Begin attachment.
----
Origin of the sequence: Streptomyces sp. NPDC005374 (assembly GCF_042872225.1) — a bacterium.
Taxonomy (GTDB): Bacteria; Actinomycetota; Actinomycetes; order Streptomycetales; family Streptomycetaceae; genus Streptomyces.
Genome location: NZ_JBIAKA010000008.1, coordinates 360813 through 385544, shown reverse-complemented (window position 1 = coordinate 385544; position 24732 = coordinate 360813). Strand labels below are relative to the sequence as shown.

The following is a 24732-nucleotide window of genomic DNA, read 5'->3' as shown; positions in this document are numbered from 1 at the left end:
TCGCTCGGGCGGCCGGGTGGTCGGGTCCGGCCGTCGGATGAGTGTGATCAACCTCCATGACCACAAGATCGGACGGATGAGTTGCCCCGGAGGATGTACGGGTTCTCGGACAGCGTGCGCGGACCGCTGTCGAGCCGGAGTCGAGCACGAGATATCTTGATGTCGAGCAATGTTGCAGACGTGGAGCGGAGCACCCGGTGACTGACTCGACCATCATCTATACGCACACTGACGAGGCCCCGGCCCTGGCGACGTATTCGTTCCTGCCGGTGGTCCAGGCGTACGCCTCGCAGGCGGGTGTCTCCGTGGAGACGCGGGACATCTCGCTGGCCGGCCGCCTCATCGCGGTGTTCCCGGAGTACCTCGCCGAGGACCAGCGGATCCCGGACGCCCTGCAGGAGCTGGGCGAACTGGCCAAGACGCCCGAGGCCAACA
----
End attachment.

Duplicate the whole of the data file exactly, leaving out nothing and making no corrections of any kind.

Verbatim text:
Origin of the sequence: Streptomyces sp. NPDC005374 (assembly GCF_042872225.1) — a bacterium.
Taxonomy (GTDB): Bacteria; Actinomycetota; Actinomycetes; order Streptomycetales; family Streptomycetaceae; genus Streptomyces.
Genome location: NZ_JBIAKA010000008.1, coordinates 360813 through 385544, shown reverse-complemented (window position 1 = coordinate 385544; position 24732 = coordinate 360813). Strand labels below are relative to the sequence as shown.

The following is a 24732-nucleotide window of genomic DNA, read 5'->3' as shown; positions in this document are numbered from 1 at the left end:
TCGCTCGGGCGGCCGGGTGGTCGGGTCCGGCCGTCGGATGAGTGTGATCAACCTCCATGACCACAAGATCGGACGGATGAGTTGCCCCGGAGGATGTACGGGTTCTCGGACAGCGTGCGCGGACCGCTGTCGAGCCGGAGTCGAGCACGAGATATCTTGATGTCGAGCAATGTTGCAGACGTGGAGCGGAGCACCCGGTGACTGACTCGACCATCATCTATACGCACACTGACGAGGCCCCGGCCCTGGCGACGTATTCGTTCCTGCCGGTGGTCCAGGCGTACGCCTCGCAGGCGGGTGTCTCCGTGGAGACGCGGGACATCTCGCTGGCCGGCCGCCTCATCGCGGTGTTCCCGGAGTACCTCGCCGAGGACCAGCGGATCCCGGACGCCCTGCAGGAGCTGGGCGAACTGGCCAAGACGCCCGAGGCCAACA